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Open flames, space heaters pose major fire risks for homeless: officials

Last Updated Nov 9, 2017 at 12:40 pm PST

VANCOUVER – A fire that left a woman with serious injuries has raised concerns about safety for homeless people as temperatures dip in British Columbia.

Chilliwack Mayor Sharon Gaetz said fire crews were called to two separate blazes involving homeless camps overnight Tuesday, including one where a woman sustained serious burns and needed to be airlifted to hospital.

Officials have heard anecdotal reports that the fire started in a tent in the Fraser Valley city, she said, but by the time crews arrive on scene “there wasn’t much left.”

Temperatures across B.C. have dropped, and Gaetz said officials are hearing more reports of people on the streets who are resorting to dangerous measures to ward off the cold.

“What we’re finding is that the homeless who are not in the shelters are using propane (or) candles to keep warm,” she said. “And it puts them in a very precarious situation, and of course presents danger to the firefighters.”

Capt. Jonathan Gormick with Vancouver Fire and Rescue Services said crews confiscated propane-powered cooking devices and space heaters from a homeless camp in east Vancouver on Tuesday because the devices pose serious health and fire risks.

“What we can’t tolerate is having sources of ignition in the tents,” he said. “We’ve seen in previous examples that the flammability of the tents is so high that it would just take a spark on that nylon to set the tent alight and that could rapidly spread to other tents.”

Fuel-powered devices like cooking stoves are especially dangerous because they create carbon monoxide, an odourless, colourless and highly poisonous gas, he added.

“If someone were to fall asleep in their tent with their fuel-powered heating device or cooking device to keep warm, there’s a very significant chance that they could be overcome by carbon monoxide poisoning.”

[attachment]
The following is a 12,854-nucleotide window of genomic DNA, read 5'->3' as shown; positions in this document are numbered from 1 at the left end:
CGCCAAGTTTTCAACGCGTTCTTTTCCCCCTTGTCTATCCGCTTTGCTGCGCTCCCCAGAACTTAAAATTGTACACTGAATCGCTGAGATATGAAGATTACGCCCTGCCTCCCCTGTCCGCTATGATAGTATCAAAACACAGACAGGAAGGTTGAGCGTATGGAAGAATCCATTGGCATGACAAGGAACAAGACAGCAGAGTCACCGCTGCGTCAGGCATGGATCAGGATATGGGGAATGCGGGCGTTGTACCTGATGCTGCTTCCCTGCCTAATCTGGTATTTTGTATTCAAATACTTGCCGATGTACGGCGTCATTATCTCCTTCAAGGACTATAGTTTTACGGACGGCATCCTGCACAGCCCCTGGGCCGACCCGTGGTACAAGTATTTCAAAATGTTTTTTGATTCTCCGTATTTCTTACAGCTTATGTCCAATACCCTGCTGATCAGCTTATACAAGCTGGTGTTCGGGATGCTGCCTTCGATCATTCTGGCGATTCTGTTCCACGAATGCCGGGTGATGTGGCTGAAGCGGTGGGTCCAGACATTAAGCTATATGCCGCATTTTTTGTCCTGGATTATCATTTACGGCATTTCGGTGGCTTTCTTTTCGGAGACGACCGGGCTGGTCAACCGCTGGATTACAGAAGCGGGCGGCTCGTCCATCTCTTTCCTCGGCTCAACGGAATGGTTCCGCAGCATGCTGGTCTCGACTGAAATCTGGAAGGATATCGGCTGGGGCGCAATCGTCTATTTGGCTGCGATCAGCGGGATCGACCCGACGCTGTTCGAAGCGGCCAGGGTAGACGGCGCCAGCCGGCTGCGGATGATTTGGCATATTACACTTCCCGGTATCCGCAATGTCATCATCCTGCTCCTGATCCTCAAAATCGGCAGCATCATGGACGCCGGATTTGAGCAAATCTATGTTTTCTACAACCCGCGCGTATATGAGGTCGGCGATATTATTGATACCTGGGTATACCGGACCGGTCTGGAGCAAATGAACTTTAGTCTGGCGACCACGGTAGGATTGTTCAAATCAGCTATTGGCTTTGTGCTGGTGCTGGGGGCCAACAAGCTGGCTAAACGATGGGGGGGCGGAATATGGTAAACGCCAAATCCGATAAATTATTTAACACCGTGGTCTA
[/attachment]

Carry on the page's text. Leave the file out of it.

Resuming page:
Fire prevention officers try to work collaboratively with homeless campers to inform them about potential safety issues and communicate about why things need to be done, Gormick said.

“We’ve worked with every encampment that’s popped up in the city of Vancouver … recognizing that these people certainly aren’t camping by choice,” he said. “Certainly, there are housing challenges in the city of Vancouver. But we want to make sure that everyone in that camp is safe.”

Last winter, fire ripped through a homeless camp in Chilliwack during a spell of cold weather. Gaetz said the blaze was sparked after some wooden pallets were dropped off at the camp so people wouldn’t have to sleep on the ground.

“Of course, this combined with propane tanks and candles and whatever sort of heat source they could find and it turned into a huge fire,” she said. “And I can recall seeing homeless people on the street in bare feet while the flames were consuming their tents.”

The mayor said the fires are happening more and more often, and the issue showcases the need for more permanent shelters throughout the region

The provincial government has heard the pleas for support, she added, and plans are in the works to bring temporary modular housing to Chilliwack to help alleviate the issue of homelessness.